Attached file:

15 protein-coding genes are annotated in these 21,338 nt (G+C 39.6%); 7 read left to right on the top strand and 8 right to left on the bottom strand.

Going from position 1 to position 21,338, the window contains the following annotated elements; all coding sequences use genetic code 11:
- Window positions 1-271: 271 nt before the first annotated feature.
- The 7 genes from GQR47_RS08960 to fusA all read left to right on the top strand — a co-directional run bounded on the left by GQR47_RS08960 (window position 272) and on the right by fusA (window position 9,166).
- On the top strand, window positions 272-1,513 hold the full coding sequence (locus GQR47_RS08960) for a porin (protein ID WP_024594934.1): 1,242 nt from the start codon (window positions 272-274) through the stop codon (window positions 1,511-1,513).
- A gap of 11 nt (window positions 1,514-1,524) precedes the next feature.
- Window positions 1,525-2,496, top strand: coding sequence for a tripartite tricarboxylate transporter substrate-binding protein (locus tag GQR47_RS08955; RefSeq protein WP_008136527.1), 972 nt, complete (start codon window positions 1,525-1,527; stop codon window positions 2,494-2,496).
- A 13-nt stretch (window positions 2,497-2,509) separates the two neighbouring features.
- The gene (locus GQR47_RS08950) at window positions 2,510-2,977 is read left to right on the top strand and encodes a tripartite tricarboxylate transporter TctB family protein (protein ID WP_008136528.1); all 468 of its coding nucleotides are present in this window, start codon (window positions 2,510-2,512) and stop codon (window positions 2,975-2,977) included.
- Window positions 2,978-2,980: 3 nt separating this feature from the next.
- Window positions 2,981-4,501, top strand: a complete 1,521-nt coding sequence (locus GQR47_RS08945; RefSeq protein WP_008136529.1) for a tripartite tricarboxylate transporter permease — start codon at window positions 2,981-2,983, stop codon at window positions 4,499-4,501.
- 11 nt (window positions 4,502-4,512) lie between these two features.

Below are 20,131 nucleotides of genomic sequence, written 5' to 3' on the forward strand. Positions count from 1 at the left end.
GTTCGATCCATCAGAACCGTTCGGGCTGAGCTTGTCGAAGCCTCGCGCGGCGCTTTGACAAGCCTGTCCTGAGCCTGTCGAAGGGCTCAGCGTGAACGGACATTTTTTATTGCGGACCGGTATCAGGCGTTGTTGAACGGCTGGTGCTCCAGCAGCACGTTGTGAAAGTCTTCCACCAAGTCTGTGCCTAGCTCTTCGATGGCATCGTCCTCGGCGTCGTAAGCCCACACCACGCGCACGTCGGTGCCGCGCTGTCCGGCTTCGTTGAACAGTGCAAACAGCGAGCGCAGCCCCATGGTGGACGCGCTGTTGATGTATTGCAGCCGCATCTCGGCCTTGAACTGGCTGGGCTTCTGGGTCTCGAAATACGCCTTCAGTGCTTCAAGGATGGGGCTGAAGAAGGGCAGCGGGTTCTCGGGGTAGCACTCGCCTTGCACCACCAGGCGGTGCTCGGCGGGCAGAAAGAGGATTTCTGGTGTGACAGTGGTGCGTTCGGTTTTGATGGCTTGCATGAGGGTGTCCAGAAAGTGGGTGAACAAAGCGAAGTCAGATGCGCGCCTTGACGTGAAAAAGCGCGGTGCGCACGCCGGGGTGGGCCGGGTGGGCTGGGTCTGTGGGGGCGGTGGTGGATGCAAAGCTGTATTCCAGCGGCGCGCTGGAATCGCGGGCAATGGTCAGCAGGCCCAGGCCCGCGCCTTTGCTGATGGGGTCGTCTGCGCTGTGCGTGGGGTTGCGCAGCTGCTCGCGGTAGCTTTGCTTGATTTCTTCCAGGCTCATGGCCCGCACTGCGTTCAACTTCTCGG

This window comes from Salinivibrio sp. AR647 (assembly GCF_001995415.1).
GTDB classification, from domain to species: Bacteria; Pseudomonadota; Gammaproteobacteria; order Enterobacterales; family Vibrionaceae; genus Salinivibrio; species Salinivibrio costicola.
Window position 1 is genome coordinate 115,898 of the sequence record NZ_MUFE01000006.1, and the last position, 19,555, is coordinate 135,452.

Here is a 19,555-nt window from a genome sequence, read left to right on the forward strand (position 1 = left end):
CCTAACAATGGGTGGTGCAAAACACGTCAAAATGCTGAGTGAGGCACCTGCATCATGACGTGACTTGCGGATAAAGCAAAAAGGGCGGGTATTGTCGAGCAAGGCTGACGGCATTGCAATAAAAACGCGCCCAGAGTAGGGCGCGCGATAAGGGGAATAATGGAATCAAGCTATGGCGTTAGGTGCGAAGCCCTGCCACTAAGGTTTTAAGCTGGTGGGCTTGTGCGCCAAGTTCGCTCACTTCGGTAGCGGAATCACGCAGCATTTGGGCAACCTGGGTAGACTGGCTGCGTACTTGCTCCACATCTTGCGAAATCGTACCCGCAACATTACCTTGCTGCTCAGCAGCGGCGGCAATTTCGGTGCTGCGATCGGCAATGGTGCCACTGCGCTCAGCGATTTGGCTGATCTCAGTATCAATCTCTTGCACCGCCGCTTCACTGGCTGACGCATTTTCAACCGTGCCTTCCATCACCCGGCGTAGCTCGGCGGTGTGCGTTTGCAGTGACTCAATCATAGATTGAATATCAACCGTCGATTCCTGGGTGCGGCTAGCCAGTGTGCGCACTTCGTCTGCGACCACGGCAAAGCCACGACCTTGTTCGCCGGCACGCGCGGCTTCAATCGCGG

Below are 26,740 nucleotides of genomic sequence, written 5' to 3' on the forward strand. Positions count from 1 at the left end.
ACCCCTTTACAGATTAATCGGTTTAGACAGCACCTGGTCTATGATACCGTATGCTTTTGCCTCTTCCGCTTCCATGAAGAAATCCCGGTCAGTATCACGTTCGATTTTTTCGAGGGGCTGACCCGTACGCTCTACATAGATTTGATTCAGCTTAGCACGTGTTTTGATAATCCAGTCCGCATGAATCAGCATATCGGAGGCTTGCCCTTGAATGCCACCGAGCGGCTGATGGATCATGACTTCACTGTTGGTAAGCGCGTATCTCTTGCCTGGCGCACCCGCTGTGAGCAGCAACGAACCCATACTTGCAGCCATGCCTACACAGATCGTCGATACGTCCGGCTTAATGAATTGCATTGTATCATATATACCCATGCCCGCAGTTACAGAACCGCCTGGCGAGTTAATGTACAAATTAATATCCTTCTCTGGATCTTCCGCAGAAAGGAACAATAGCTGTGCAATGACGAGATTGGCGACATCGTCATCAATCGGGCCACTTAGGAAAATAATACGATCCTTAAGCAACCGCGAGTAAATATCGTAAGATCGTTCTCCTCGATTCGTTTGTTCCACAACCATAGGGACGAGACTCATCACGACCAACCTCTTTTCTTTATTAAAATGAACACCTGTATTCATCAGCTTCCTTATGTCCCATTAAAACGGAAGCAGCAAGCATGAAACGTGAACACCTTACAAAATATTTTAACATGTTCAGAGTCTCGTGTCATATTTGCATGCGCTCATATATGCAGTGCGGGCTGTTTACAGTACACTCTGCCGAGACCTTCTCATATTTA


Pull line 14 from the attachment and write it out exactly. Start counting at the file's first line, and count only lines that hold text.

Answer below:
GTTCGATCCATCAGAACCGTTCGGGCTGAGCTTGTCGAAGCCTCGCGCGGCGCTTTGACAAGCCTGTCCTGAGCCTGTCGAAGGGCTCAGCGTGAACGGACATTTTTTATTGCGGACCGGTATCAGGCGTTGTTGAACGGCTGGTGCTCCAGCAGCACGTTGTGAAAGTCTTCCACCAAGTCTGTGCCTAGCTCTTCGATGGCATCGTCCTCGGCGTCGTAAGCCCACACCACGCGCACGTCGGTGCCGCGCTGTCCGGCTTCGTTGAACAGTGCAAACAGCGAGCGCAGCCCCATGGTGGACGCGCTGTTGATGTATTGCAGCCGCATCTCGGCCTTGAACTGGCTGGGCTTCTGGGTCTCGAAATACGCCTTCAGTGCTTCAAGGATGGGGCTGAAGAAGGGCAGCGGGTTCTCGGGGTAGCACTCGCCTTGCACCACCAGGCGGTGCTCGGCGGGCAGAAAGAGGATTTCTGGTGTGACAGTGGTGCGTTCGGTTTTGATGGCTTGCATGAGGGTGTCCAGAAAGTGGGTGAACAAAGCGAAGTCAGATGCGCGCCTTGACGTGAAAAAGCGCGGTGCGCACGCCGGGGTGGGCCGGGTGGGCTGGGTCTGTGGGGGCGGTGGTGGATGCAAAGCTGTATTCCAGCGGCGCGCTGGAATCGCGGGCAATGGTCAGCAGGCCCAGGCCCGCGCCTTTGCTGATGGGGTCGTCTGCGCTGTGCGTGGGGTTGCGCAGCTGCTCGCGGTAGCTTTGCTTGATTTCTTCCAGGCTCATGGCCCGCACTGCGTTCAACTTCTCGG